Back in July, the following email was forwarded on one of my Aby mailing lists:
I am writing a feature for Your Cat magazine to promote your breed and wondered if you could complete the following asap please:
What I love about the breed is….
The most interesting thing about the breed is….
I keep my cats entertained ..
I keep my cat/s in tip top condition by…
My top tip to a potential owner is…
The most challenging aspect about keeping this breed is…
If you have this breed you must have….
Any further comments/tips for anyone thinking of buying a cat ….
Other breeds that are compatible are…
Of course, I responded with answers about Abyssinians:
I got your Aby questionnaire through an Aby email list I’m a member of. I also do a blog about Abys and couldn’t NOT answer your questions!
Hope this is useful:
What I love about Abyssinians is…they’re so interactive! I can’t do anything without my Aby, Jacoby, “helping” me. He also always sleeps on the bed with me, touching me in some way. They’re also so loyal and protective; Jake will hear someone outside the door and growl as he runs up to see what’s going on.
The most interesting thing about Abyssinians is…they’re the oldest breed of cat not started by a genetic mutation (long hair, short/no tail, thermo-retrictive semi-albinism, and the oldest breed bred on purpose by humans and documented. This, I believe, is why they’re more attuned to people and more “dog-like” – they’ve simply been bred for this sort of personality longer than other types of cats.
I keep my cat/s entertained…by walking into the room. Abys love laserpointers, and they love playing fetch. But the thing they most love to do is assist you with whatever YOU are doing!
I keep my cat/s in tip top condition by…proper diet and outings on the leash in nice weather. Plenty of water available in spots away from the feeding area, and tooth brushing and grooming to keep their fur glossy.
My top tip to a potential Aby owner is…remember that they’re very active and want to be involved in absolutely everything you do! These are not decorative cats, these are cats of action! Read up on Abys as much as you can – Your Cat has some lovely articles, and there are several Aby-specific websites and blogs with lots of real stories about real Abys. Yes, they really do do all those things!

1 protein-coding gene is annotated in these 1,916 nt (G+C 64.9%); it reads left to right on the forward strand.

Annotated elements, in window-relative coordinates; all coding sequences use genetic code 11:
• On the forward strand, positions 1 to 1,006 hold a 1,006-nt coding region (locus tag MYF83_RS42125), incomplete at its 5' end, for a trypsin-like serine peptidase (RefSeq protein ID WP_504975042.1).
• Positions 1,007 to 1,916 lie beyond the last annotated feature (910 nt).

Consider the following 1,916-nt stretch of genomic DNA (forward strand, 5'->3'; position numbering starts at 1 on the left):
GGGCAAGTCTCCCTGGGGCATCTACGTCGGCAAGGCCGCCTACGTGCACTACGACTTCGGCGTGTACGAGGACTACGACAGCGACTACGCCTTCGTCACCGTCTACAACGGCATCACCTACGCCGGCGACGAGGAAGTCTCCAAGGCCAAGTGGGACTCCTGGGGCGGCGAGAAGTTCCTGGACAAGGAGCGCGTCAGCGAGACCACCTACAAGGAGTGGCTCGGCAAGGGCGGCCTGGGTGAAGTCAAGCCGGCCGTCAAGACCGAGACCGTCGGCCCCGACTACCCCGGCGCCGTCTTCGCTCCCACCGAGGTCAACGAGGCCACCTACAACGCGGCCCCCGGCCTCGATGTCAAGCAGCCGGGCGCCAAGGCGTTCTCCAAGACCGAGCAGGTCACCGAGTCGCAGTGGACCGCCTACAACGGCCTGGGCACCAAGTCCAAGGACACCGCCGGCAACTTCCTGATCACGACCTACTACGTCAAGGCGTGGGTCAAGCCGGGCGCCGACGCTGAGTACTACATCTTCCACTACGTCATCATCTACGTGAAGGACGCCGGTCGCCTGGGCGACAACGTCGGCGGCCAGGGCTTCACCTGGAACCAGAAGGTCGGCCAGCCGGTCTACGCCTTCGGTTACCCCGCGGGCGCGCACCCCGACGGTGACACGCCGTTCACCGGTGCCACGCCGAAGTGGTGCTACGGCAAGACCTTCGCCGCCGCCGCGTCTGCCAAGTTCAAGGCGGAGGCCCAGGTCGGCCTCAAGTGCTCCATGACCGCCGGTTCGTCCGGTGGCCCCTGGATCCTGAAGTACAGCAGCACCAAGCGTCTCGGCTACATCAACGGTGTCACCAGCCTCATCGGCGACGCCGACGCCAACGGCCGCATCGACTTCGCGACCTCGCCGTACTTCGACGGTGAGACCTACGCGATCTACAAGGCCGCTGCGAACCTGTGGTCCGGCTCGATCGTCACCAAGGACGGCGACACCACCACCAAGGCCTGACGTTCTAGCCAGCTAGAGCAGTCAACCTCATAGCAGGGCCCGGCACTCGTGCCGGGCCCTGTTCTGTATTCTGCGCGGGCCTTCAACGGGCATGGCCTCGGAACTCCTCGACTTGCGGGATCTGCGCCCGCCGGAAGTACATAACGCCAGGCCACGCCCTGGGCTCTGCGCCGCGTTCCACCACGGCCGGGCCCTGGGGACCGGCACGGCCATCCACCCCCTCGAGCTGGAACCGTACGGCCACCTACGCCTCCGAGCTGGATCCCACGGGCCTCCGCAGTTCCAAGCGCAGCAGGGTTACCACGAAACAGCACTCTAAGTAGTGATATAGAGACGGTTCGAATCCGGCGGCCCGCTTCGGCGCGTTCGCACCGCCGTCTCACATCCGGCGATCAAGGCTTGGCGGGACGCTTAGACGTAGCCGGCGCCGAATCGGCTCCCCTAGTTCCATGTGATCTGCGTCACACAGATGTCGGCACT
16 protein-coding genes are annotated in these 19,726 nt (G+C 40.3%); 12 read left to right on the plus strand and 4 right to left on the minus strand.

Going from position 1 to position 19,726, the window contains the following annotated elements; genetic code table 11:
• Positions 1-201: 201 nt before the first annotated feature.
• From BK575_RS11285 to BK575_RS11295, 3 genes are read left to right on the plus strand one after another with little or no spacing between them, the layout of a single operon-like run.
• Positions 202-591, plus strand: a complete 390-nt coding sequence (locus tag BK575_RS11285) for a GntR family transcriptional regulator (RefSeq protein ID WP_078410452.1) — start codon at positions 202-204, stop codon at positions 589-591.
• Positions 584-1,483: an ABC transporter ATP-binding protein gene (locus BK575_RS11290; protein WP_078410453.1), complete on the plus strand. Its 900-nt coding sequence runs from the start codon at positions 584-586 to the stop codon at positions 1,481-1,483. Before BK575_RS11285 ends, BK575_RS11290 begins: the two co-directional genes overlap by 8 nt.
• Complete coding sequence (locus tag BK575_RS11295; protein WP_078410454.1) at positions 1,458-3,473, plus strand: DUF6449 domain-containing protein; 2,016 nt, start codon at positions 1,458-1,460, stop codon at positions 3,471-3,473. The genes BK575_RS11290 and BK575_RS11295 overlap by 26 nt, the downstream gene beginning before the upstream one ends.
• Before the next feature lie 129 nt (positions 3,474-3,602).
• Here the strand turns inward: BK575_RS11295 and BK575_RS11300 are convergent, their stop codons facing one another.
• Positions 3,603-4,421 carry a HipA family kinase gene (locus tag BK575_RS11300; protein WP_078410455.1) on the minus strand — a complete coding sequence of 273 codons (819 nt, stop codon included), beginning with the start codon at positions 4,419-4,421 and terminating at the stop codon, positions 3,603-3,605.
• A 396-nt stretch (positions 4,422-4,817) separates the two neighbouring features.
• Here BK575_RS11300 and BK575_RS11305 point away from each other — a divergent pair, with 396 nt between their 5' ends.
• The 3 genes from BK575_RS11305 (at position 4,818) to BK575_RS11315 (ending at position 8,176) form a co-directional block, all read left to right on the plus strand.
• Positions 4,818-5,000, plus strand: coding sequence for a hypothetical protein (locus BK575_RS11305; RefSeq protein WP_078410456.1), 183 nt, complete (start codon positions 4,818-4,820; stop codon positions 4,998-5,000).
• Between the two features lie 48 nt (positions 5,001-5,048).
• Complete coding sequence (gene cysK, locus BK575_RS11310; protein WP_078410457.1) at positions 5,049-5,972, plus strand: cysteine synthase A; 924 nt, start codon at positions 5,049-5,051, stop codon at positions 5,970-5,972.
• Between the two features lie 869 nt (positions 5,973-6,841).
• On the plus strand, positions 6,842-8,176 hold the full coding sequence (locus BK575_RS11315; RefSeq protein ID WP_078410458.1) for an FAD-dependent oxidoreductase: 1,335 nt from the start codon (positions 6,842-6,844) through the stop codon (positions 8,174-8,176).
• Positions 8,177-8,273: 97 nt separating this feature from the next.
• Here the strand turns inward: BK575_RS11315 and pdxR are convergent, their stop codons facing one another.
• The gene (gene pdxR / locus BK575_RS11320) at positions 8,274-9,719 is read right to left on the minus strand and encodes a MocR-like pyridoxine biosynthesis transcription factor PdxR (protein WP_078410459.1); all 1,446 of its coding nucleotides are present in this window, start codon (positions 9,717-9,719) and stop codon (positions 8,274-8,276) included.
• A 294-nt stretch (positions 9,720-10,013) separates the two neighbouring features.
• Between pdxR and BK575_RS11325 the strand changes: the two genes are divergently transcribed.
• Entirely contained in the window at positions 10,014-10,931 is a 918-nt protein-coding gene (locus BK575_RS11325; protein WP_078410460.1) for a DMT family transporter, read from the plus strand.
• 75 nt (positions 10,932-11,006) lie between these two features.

The most challenging aspect about keeping Abys is…Well, they ALWAYS want to help you. Always. Especially if you’re making their food. Or other cats’ food. Or any other animals’ food. Or pretty much any food at all. They will steal whatever they can. Jake stole broccoli out of a Chinese takeaway we left unattended thinking that there was only broccoli, it should be safe.
If you have Abyssinians, you must have…patience, a sense of humour (they have both, so you’ll need it, too) and the ability to live with a cat that wants to be with you all the time.
Any further comments/tips for anyone thinking of buying a cat …with cats, much of the time, I’ve found they live up to your expectations. If you expect to have a cat who’s antisocial, nervous, hides when people come over, will only eat one brand of food and won’t let you clip claws or brush teeth, well, then that’s what you’ll have. But if you expect your cat to know some basic words (we have to spell “c-a-n” in our house), to understand what not to do and what’s okay, and be a member of your family rather than just an accessory or a decoration, that’s what you’ll have.
I’ve seen it with my dad’s cats and my cats. I raised his Scottish Fold kitten for several weeks before he could take him, and he was well on track for becoming an extroverted, leash-trained, fearless cat. But after he’d been with my dad for a while, he sort of “shut down,” and became the sort of cat who hides and doesn’t like strangers, doesn’t like to go outside EVER, hisses if you try to pet him…in short, the poor kitten grew into the cat that my dad always complains about! But because that’s all he ever expected of the kitten, that’s what the kitten became.
People always, always ask why my cats are so great, why they’re so friendly, relaxed and outgoing even at the vet, playful into old age, smart, etc. and I tell them it’s because that’s the sort of cat I wanted.
Other breeds that are compatible with Abys are…Burmese and Siamese work well, I’ve found. But they seem to get along with all breeds of cats…and dogs!
I was surprised to receive the following reply to my response:
Thanks so much for your email. Having looked at your blog, Jacoby is amazing! Can you please tell me a little more about you and him, his personality, places you have been, how he and other people react etc, and send me some hi res photos of you two out & about. I’d love to feature you both in the ‘at home with’ section of the article.
I wrote back to Angie immediately, of course, and after a few days’ correspondence, Angela and her editor created a two-page feature in the October issue of Your Cat, which was also going to feature a spotlight on the Abyssinian breed!
And look! There’s a photo of Jake in Boston Common on the cover!
The feature itself is amazing – they used so many great photos of Jake, and they even mention my blog. It’s amazing; Your Cat calls itself “Britain’s Largest Cat Magazine,” and it’s distributed all over Europe. It’s also available in Canada and the States at bookstores that carry foreign magazines. Soon, Jacoby is going to meet a lot of new people!